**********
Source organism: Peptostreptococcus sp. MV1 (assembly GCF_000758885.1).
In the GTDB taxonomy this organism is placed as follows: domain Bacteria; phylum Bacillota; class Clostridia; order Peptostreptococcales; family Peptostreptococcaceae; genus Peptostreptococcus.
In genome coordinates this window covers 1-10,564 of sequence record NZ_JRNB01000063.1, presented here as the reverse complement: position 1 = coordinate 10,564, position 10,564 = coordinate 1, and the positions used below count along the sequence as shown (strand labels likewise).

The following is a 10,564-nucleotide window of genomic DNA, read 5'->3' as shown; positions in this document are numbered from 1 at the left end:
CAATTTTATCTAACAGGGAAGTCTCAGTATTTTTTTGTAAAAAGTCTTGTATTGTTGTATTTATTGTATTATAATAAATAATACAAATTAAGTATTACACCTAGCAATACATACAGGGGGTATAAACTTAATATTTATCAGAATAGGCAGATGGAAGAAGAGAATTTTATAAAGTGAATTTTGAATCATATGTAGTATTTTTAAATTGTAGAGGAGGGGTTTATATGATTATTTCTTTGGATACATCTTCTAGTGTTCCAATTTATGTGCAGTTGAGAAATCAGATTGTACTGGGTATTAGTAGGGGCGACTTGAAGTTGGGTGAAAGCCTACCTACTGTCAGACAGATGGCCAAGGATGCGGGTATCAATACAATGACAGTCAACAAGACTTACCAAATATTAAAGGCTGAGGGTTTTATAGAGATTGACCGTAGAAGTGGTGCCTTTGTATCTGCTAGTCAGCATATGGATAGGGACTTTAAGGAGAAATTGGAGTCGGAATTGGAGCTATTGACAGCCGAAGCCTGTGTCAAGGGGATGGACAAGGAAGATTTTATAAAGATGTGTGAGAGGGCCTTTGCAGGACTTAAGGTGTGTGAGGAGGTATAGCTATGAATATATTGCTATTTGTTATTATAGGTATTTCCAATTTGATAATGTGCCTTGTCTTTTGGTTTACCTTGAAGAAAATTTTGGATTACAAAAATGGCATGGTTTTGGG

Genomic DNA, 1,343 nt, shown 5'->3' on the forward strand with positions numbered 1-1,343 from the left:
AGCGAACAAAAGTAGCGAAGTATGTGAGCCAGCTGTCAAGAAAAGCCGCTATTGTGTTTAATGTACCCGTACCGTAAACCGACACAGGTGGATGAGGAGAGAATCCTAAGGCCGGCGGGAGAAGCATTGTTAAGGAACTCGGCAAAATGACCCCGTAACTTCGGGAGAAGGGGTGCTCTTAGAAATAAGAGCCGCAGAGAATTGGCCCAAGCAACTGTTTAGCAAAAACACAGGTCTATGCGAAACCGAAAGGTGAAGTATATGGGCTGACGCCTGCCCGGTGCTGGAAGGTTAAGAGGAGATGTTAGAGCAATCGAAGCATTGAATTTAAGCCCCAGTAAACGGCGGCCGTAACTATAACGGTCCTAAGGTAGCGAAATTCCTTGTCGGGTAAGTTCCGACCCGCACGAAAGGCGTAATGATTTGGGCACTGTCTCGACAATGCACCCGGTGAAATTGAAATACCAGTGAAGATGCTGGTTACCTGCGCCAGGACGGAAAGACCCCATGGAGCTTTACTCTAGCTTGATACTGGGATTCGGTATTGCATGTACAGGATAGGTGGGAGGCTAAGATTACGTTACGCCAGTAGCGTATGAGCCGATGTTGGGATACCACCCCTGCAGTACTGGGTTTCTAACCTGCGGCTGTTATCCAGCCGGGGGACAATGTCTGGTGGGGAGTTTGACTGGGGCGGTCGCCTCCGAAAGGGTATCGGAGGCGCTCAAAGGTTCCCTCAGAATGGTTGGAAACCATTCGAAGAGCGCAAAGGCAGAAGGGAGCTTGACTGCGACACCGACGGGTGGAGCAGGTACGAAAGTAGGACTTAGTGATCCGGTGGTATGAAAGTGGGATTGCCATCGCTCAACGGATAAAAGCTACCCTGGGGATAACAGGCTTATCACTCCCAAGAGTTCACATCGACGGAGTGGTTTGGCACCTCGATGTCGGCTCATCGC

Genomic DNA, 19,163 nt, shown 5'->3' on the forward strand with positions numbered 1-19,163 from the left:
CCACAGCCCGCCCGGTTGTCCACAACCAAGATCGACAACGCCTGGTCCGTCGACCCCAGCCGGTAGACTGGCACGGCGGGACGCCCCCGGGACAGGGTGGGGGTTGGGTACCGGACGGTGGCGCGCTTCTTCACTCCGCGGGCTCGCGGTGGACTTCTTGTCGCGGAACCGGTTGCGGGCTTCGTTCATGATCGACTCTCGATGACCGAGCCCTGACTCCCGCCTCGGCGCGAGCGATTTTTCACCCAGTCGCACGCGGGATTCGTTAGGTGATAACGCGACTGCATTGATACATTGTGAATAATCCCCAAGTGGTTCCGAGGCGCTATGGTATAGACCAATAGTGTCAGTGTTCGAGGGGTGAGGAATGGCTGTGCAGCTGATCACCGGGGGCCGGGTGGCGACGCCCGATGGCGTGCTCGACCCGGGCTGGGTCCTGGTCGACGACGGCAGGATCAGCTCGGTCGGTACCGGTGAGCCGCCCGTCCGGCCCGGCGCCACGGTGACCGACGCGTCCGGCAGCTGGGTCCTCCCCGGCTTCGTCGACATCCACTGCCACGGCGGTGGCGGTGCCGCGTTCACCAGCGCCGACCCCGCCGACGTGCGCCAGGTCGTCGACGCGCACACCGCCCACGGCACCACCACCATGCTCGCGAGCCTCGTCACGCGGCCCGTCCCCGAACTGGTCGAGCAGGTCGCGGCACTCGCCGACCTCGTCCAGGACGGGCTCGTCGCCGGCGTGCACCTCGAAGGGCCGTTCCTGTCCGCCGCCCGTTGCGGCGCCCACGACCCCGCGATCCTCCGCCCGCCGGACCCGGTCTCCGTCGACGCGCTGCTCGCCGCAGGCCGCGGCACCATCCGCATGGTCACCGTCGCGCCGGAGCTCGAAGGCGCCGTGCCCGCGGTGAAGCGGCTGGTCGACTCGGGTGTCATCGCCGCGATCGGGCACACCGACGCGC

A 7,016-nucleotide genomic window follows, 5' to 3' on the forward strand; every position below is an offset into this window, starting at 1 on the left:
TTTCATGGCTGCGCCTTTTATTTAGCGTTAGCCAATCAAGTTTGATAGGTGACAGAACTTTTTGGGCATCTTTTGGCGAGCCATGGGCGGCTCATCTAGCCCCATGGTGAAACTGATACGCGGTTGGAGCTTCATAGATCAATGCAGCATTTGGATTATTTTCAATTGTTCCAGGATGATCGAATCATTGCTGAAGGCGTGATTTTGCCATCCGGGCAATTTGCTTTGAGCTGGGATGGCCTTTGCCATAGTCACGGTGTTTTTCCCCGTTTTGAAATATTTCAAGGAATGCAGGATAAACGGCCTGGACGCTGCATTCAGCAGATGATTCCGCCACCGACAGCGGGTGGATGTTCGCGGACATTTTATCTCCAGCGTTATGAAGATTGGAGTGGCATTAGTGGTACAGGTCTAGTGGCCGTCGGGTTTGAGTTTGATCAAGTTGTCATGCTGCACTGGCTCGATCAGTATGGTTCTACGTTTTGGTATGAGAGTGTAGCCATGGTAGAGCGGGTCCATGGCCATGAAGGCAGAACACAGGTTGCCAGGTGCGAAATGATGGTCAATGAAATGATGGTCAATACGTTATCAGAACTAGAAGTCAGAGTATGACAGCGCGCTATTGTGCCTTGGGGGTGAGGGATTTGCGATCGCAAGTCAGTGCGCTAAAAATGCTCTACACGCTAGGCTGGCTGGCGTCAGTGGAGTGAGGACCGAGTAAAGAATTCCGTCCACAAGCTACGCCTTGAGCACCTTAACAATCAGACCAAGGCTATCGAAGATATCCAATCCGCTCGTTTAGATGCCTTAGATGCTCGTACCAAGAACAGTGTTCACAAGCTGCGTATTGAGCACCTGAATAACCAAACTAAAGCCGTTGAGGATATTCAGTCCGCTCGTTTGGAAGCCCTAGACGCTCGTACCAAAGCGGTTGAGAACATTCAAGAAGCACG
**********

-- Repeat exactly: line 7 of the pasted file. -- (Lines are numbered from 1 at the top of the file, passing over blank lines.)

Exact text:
AGCGAACAAAAGTAGCGAAGTATGTGAGCCAGCTGTCAAGAAAAGCCGCTATTGTGTTTAATGTACCCGTACCGTAAACCGACACAGGTGGATGAGGAGAGAATCCTAAGGCCGGCGGGAGAAGCATTGTTAAGGAACTCGGCAAAATGACCCCGTAACTTCGGGAGAAGGGGTGCTCTTAGAAATAAGAGCCGCAGAGAATTGGCCCAAGCAACTGTTTAGCAAAAACACAGGTCTATGCGAAACCGAAAGGTGAAGTATATGGGCTGACGCCTGCCCGGTGCTGGAAGGTTAAGAGGAGATGTTAGAGCAATCGAAGCATTGAATTTAAGCCCCAGTAAACGGCGGCCGTAACTATAACGGTCCTAAGGTAGCGAAATTCCTTGTCGGGTAAGTTCCGACCCGCACGAAAGGCGTAATGATTTGGGCACTGTCTCGACAATGCACCCGGTGAAATTGAAATACCAGTGAAGATGCTGGTTACCTGCGCCAGGACGGAAAGACCCCATGGAGCTTTACTCTAGCTTGATACTGGGATTCGGTATTGCATGTACAGGATAGGTGGGAGGCTAAGATTACGTTACGCCAGTAGCGTATGAGCCGATGTTGGGATACCACCCCTGCAGTACTGGGTTTCTAACCTGCGGCTGTTATCCAGCCGGGGGACAATGTCTGGTGGGGAGTTTGACTGGGGCGGTCGCCTCCGAAAGGGTATCGGAGGCGCTCAAAGGTTCCCTCAGAATGGTTGGAAACCATTCGAAGAGCGCAAAGGCAGAAGGGAGCTTGACTGCGACACCGACGGGTGGAGCAGGTACGAAAGTAGGACTTAGTGATCCGGTGGTATGAAAGTGGGATTGCCATCGCTCAACGGATAAAAGCTACCCTGGGGATAACAGGCTTATCACTCCCAAGAGTTCACATCGACGGAGTGGTTTGGCACCTCGATGTCGGCTCATCGC